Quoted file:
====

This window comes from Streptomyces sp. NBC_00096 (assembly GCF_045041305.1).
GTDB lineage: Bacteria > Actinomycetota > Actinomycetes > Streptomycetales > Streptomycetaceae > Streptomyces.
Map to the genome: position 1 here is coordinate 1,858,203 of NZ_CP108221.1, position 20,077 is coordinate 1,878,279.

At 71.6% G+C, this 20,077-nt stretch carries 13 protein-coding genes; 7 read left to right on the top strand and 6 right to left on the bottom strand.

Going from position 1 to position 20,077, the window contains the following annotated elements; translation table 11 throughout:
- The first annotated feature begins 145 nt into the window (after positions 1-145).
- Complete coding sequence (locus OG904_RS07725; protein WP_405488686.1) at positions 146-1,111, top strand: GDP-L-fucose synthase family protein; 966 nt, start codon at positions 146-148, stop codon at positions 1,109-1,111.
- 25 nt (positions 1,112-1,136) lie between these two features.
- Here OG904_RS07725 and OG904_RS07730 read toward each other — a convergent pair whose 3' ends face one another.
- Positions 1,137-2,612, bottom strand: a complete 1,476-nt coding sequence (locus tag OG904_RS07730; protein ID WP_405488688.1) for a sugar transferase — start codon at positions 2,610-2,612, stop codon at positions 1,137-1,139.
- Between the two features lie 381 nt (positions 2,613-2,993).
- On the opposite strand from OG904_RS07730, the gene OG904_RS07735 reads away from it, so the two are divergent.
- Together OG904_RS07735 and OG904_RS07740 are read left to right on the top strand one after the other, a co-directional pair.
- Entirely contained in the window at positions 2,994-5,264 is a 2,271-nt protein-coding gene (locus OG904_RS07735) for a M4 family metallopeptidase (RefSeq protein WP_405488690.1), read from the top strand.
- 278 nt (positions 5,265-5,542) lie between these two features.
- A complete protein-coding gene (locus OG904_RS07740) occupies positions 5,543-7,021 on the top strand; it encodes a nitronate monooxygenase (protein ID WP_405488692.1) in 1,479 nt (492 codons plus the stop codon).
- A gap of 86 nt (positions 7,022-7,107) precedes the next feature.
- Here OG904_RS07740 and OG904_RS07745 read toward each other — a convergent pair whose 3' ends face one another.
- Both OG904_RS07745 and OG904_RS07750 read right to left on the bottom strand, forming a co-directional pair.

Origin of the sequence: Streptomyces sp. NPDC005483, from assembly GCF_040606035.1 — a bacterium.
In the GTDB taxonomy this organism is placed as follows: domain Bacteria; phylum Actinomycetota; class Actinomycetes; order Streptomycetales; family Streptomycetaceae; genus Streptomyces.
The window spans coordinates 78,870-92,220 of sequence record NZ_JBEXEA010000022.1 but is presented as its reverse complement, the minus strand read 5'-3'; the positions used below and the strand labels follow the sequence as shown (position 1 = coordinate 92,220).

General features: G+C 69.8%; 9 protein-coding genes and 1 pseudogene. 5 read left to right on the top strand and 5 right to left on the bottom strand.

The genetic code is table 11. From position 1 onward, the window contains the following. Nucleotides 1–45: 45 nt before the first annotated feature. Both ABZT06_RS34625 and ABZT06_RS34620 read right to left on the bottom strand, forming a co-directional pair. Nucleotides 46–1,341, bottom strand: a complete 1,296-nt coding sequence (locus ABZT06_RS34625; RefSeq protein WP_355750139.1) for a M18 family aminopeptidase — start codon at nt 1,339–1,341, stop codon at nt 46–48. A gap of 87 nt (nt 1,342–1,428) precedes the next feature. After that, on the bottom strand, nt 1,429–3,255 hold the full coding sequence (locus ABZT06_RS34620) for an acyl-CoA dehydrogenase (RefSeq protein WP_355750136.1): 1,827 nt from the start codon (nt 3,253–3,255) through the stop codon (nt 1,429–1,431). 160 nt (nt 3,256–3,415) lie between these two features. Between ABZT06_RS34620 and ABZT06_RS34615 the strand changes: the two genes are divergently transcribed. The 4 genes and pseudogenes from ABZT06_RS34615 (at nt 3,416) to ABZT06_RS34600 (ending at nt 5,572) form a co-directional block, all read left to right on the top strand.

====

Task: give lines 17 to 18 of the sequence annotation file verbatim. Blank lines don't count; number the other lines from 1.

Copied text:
- A gap of 86 nt (positions 7,022-7,107) precedes the next feature.
- Here OG904_RS07740 and OG904_RS07745 read toward each other — a convergent pair whose 3' ends face one another.